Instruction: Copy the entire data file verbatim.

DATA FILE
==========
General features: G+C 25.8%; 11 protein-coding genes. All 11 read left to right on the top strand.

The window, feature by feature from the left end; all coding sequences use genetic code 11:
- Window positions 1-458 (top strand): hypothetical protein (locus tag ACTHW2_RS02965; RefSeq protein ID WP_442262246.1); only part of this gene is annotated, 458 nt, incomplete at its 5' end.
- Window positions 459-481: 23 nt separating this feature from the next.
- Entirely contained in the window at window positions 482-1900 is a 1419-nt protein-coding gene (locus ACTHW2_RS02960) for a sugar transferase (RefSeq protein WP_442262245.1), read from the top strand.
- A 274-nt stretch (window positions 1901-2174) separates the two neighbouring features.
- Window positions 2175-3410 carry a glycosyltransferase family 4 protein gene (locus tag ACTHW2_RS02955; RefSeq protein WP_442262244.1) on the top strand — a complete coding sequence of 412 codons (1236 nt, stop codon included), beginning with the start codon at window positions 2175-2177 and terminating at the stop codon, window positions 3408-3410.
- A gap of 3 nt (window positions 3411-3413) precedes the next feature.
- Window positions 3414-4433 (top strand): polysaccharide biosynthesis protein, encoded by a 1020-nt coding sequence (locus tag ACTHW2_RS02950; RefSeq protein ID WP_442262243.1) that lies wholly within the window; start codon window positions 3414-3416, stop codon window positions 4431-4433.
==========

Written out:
General features: G+C 25.8%; 11 protein-coding genes. All 11 read left to right on the top strand.

The window, feature by feature from the left end; all coding sequences use genetic code 11:
- Window positions 1-458 (top strand): hypothetical protein (locus tag ACTHW2_RS02965; RefSeq protein ID WP_442262246.1); only part of this gene is annotated, 458 nt, incomplete at its 5' end.
- Window positions 459-481: 23 nt separating this feature from the next.
- Entirely contained in the window at window positions 482-1900 is a 1419-nt protein-coding gene (locus ACTHW2_RS02960) for a sugar transferase (RefSeq protein WP_442262245.1), read from the top strand.
- A 274-nt stretch (window positions 1901-2174) separates the two neighbouring features.
- Window positions 2175-3410 carry a glycosyltransferase family 4 protein gene (locus tag ACTHW2_RS02955; RefSeq protein WP_442262244.1) on the top strand — a complete coding sequence of 412 codons (1236 nt, stop codon included), beginning with the start codon at window positions 2175-2177 and terminating at the stop codon, window positions 3408-3410.
- A gap of 3 nt (window positions 3411-3413) precedes the next feature.
- Window positions 3414-4433 (top strand): polysaccharide biosynthesis protein, encoded by a 1020-nt coding sequence (locus tag ACTHW2_RS02950; RefSeq protein ID WP_442262243.1) that lies wholly within the window; start codon window positions 3414-3416, stop codon window positions 4431-4433.